all unique subsets of a list
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all unique subsets of a list

There's been lots of help with permutations of a list, but ...

can someone help with [Subj]?

I.e., if N=4 (for example), then the subsets would be:

(1,3,4,5),
(1,3,4,6),
(1,3,4,7),
....,
(2,3,7,8),
....,
(5,6,7,8)

The order of the elements is irrelevant; i.e.,

(2,5,7,4) is "the same" as (5,7,4,2)

It seems to me that this last condition should reduce the computation
significantly, as compared to the permutation routine, yet I can't seem
to formulate the solution.

Apologies if this borders on off-topic (seems more of an abstractly
algorithmic problem, than strictly perl), but maybe someone knows of a
perl trick that I haven't included?

My clumsy routine uses recursing, sorting, splicing, and hash keys. It
processes all the redundant (in my definition) subsets (very slow!).

- ---- my lame code below:

sub Subset {

# elements in the subsets

# (the incrementation is to count redundancies)
# the keys are the subsets- e.g., "1:3:7:8"
return;
# stop recursing when we get \$N elements
}

foreach \$i (0..\$#_) {

}

Quote:
}

---------------
after running

\$N=4; &Subsets(1..9);

(keys %results) is a list of "subsets" (stored as
':'-delimited strings)

Thanks in advance,

Andrew

Sent via Deja.com http://www.*-*-*.com/
Before you buy.

Wed, 18 Jun 1902 08:00:00 GMT
all unique subsets of a list

Quote:
> can someone help with [Subj]?

Here a small, quite dirty, hack that will do the trick (please don't
try to understand why I named my variables like I did).

#!/usr/bin/perl -w

use strict;

print "And here they are:\n";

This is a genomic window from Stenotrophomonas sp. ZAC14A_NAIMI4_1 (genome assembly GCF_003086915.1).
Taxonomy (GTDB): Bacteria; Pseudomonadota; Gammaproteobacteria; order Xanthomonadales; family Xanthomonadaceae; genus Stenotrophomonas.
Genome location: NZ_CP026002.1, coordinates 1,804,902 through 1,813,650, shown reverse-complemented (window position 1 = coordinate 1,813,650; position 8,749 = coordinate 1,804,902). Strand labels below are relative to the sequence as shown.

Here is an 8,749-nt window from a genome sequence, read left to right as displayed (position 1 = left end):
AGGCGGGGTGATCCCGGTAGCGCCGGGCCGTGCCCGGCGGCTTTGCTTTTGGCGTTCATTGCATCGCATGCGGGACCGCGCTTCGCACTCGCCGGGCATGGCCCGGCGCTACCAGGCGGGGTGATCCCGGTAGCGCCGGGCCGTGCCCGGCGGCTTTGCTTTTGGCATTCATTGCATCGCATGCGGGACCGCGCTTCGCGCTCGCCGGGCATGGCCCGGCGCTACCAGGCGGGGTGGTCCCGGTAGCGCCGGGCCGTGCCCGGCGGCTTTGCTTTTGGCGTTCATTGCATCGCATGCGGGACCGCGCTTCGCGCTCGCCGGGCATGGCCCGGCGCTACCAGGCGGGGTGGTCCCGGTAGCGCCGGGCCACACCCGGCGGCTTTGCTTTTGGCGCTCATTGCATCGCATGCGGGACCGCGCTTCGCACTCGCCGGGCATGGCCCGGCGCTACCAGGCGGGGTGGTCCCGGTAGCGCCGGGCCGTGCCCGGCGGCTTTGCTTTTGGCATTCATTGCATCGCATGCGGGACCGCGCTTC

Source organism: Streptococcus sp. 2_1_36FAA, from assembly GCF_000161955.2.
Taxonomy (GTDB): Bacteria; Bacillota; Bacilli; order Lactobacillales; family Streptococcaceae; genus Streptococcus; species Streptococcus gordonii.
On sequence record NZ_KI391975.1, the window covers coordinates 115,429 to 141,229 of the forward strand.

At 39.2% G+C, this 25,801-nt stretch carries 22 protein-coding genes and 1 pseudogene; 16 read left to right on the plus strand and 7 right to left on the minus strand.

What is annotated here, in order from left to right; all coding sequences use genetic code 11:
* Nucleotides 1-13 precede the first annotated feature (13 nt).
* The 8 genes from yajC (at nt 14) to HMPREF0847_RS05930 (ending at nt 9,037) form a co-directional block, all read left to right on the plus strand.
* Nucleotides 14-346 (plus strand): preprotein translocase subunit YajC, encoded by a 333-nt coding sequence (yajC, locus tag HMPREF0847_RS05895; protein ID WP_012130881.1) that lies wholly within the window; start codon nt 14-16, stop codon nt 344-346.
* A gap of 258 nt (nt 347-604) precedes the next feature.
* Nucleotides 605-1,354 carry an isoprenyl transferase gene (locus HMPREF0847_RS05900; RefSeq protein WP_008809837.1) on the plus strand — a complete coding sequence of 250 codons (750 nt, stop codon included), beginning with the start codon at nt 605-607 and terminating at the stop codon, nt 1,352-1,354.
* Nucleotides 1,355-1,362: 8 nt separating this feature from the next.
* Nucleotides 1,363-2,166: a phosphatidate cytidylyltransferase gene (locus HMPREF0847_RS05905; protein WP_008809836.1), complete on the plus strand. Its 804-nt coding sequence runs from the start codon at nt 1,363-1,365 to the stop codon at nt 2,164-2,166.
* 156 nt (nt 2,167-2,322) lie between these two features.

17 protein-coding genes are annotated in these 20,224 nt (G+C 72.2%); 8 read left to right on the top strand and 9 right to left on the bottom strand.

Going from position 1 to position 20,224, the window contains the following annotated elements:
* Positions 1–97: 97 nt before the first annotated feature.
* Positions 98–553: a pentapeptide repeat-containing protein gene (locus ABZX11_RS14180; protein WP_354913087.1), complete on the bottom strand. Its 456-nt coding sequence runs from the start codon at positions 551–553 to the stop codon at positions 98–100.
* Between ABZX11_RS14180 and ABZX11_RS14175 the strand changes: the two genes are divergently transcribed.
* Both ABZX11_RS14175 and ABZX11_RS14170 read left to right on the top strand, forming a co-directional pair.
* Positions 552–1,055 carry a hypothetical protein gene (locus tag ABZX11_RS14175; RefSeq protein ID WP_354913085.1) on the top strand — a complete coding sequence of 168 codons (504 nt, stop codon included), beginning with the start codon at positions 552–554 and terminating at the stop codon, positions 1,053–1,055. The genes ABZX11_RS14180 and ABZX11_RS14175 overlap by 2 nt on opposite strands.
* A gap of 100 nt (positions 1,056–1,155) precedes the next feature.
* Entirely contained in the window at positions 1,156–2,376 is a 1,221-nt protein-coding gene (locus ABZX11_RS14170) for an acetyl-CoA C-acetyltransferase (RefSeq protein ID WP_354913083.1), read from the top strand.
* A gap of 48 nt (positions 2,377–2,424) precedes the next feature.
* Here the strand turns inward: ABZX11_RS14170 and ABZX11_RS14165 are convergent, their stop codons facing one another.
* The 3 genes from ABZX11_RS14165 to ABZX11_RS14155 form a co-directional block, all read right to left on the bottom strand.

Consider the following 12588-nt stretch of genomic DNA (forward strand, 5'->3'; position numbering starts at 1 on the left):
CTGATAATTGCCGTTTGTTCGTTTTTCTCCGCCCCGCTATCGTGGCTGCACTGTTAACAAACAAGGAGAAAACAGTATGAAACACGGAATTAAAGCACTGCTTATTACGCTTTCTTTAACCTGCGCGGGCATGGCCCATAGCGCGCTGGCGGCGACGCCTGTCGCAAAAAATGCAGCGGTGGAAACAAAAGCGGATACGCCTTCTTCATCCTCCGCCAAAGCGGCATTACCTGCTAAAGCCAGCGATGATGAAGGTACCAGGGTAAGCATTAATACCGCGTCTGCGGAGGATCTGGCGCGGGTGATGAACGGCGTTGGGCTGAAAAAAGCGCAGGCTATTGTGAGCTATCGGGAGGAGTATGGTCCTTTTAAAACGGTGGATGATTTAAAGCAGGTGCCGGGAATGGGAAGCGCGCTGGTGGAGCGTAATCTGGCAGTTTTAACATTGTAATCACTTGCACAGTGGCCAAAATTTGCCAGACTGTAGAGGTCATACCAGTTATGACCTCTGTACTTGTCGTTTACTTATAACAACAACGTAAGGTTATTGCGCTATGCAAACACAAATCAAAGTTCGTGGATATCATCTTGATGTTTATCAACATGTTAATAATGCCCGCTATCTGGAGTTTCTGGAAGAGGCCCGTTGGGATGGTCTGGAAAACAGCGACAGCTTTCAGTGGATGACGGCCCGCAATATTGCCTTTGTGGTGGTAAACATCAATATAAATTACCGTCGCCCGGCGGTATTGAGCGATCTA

sub permu
{

return \$selection unless \$levels_left;

{

}

Quote:
}

__END__

--
map { print chr( \$l += \$_ ) } '
89+12+15-84+65+13+1+5-12-3+13-82+48+21+13-6-76+72-7+2+8-6+13-68==46
' =~ /(-?\d+)(?=..)/g;

Wed, 18 Jun 1902 08:00:00 GMT
all unique subsets of a list

Quote:
> There's been lots of help with permutations of a list, but ...

> can someone help with [Subj]?

Two translations of Pascal algorithms from one of the old books on my
bookshelf:
Dietmar Herrmann, Algorithmen Arbeitsbuch, Addison-Wesley 1992

First a recursive one:

#!perl -w
use strict;

sub k_subsets_rec {

my \$next_k_subset;
\$next_k_subset = sub {

for (my \$i = \$lo; \$i <= \$n - \$k + \$d; \$i++) {
\$idx[\$d] = \$i;
if (\$d < \$k-1) {
&\$next_k_subset(\$d + 1, \$i + 1);
} else {

}
}
};
&\$next_k_subset(0,0);

Quote:
}

Quote:
}

__END__

And an iterative one:

#!perl -w
use strict;

sub binkoef {

my \$result = 1;
for (my \$i = 1; \$i <= \$k; \$i++) {
\$result = \$result * (\$n - \$i + 1) / \$i;
}

return \$result;

Quote:
}

sub k_subsets_iter {

my \$binkoef = binkoef(\$k, \$n);

my \$next_k_subset;
\$next_k_subset = sub {
my \$i = \$k-1;
while (\$idx[\$i] == \$n - \$k + \$i) {
\$i--;
}
\$idx[\$i]++;

for (my \$j = \$i + 1; \$j <= \$k-1; \$j++) {
\$idx[\$j] = \$idx[\$j - 1] + 1
}
};

for (my \$i = 0; \$i < \$binkoef; \$i++) {

&\$next_k_subset();
}

Quote:
}

Quote:
}

__END__

Wed, 18 Jun 1902 08:00:00 GMT
all unique subsets of a list

Quote:

You mean to say ``combinations''.

Quote:
> I.e., if N=4 (for example), then the subsets would be:

> (1,3,4,5),
> (1,3,4,6),
> (1,3,4,7),
> ....,
> (2,3,7,8),
> ....,
> (5,6,7,8)

What you want is called a ``power set''. See this recent thread in
comp.lang.perl.misc for several good solutions:

http://x30.deja.com/[ST_rn=ps]/viewthread.xp?AN=546557570

--
Jim Monty

Tempe, Arizona USA

Wed, 18 Jun 1902 08:00:00 GMT

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